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God's. “Let not sin reign in your mortal body, that ye should obey it in the lusts thereof; neither yield ye your members as instruments of unrighteousness unto sin, but yield yourselves unto God, as those that are alive from the dead, and your members as instruments of righteousness unto God;" for the body, as well as the soul, has been redeemed from death by him who is the resurrection and the life. “I beseech you, brethren,” says Paul, “by the mercies of God, that you present your bodies a living sacrifice, holy, acceptable unto God, which is your reasonable service.” Observe, it is a present your bodies a living sacrifice;” that is, with all their living powers, whether of thought, reason, judgment, imagination, memory, will, art of speech, art of writing, power to execute any purpose or achieve any deed which the soul may will and decree to be executed or achieved through the instrumentality of the members, or muscular powers, of the body which it inhabits and endows as a living body.
This is indeed, your reasonable service; for your bodies and spirits are not your own—they have been bought with a price—they are the Lord's. They are the Lord's by original creation, and they are the Lord's also by the purchase of the Messiah. “Ye were not redeemed with corruptible things, as silver and gold, * * but with the precious blood of Christ, as of a Lamb without blemish and without spot.” And it is by virtue of this redemption, and the grace obtained through it, that Christians, in the immediate prospect of dissolution, are privileged to exclaim, “O death, where is thy sting? O grave, where is thy victory? The sting of death is sin, and the strength of sin is the law, but thanks be to God, which giveth us the victory through our Lord Jesus Christ;" and again, “Death is swallowed up in victory." Christ died that we might live, and “he died for all, that they which live should not henceforth live unto themselves, but unto him which died for them, and rose again.” Yes, rose again. Christ " was delivered for our offenses, and was raised again for our justification.” He rose in demonstration of the Divine power to raise the dead, and as an earnest of the fact that the dead shall be raised incorruptible. For you to live, therefore, should be Christ. The life you now live in the flesh, you should live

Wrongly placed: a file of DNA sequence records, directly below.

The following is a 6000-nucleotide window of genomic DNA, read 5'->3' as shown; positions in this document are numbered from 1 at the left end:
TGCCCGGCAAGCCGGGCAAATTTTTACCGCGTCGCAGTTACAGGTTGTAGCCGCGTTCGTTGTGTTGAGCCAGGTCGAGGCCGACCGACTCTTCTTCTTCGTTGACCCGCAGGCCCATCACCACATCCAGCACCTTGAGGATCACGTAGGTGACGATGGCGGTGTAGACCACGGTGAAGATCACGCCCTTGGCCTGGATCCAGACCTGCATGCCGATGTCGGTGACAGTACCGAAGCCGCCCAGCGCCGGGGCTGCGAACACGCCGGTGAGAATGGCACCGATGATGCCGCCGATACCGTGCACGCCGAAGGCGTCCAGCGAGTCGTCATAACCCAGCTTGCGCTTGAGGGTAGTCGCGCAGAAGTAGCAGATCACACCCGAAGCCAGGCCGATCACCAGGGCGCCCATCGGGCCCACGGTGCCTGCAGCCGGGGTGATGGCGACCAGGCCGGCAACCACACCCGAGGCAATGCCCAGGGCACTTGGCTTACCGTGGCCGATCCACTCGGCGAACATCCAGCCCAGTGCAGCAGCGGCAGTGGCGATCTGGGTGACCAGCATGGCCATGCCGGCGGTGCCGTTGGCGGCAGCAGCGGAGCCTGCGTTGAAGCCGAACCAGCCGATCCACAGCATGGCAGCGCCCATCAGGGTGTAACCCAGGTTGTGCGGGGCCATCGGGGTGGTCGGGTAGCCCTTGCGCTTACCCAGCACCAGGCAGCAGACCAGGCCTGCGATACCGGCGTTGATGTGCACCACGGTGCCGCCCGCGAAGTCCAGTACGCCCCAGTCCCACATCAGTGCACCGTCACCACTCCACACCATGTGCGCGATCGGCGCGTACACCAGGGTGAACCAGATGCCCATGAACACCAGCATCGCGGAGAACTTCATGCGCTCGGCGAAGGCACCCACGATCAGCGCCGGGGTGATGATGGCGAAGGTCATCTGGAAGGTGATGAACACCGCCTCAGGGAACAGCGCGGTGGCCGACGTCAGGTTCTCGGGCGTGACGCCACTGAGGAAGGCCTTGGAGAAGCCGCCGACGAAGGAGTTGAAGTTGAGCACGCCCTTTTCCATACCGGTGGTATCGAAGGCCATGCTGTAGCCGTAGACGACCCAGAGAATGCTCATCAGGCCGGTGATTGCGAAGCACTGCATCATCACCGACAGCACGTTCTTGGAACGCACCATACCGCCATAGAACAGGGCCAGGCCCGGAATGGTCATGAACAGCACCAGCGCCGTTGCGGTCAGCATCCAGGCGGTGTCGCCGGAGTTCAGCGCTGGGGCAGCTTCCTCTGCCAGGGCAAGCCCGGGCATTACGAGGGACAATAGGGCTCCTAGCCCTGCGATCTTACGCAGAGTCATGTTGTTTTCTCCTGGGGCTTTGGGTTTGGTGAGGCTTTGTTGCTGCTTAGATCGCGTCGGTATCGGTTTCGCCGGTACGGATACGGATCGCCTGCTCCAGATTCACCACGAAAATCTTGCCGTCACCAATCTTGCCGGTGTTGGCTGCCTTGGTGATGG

by the faith of the Son of God, who loved you and gave himself for you : and then for you to die will be gain. While in the mortal body, “we know not what we shall be, but we know that when he shall appear, we shall be like him, for we shall see him as he is;” and our vile body shall be changed and fashioned like unto his glorious body.
What manner of persons, therefore, ought you to be, in all holy conversation and godliness, seeing you look for such things! If you are faithful to Him who is the resurrection and the life, and faithful to the interests of your immortal destination, as involving both the corporeal and spiritual elements of your being, then shall you be of the happy and glorious multitude who shall rise in Christ, and as thus restored to the full integrity of your being, you will be exalted at God's right hand where there are pleasures forevermore.
2. Are you an unbeliever? How does the credibility of this doctrine of the resurrection of the dead appeal to you for your consideration? I say credibility—not incontrovertible, demonstrated truth-but mere credibility. Let it be admitted that it is possibly, and only possibly true, that there will be a resurrection of the dead, both of the just and of the unjust, and is not the unbeliever utterly inexcusable, who refuses or delays to take the subject into immediate and earnest thought and investigation, that he may be assured beyond a reasonable doubt that the doctrine of the resurrection of the dead is not incredible, before he settles down, contentedly, into the rank of an unbeliever? For if this doctrine be true, it is of infinite moment that he should believe it; and if by reason of indifference, or incorrigible indolence, or mental and moral pera versity, he should disbelieve, his error will be a fatal one. There is no doctrine more distinctly enunciated in God's Word, and no doctrine more significant and indispensable in its place, to the completeness of that faith which works by love, purifies the heart, and overcomes the world, than this of the resurrection of the dead. It is even an essential part of the Gospel—the glad tidings of great joy which shall be to all people. “If there be no resurrection of the dead, then is Christ not risen; and if Christ be not risen, then is our preaching vain, and your faith is also vain. Yes, and we are found false witnesses for God; because we have testified of God that he raised up Christ, whom he raised not up, if so be that the dead rise not.” 1 Cor. xv: 13–15.
And hear, once more, the Saviour's own declaration upon this subject: “Marvel not at this; for the hour is coming in the which all that are in the graves shall hear his voice (the voice of the Son of God), and shall come forth, they that have done good to a resurrection of life, and they that have done evil to a resurrection of damnation.” What a glorious destination for the one! and what a fearful destination for the other! and all depending upon the simple exercise or non-exercise of faith in Christ, and in what he has done and is doing for man's salvation. “He that believeth and is baptized shall be saved, and he that believeth not shall be damned.”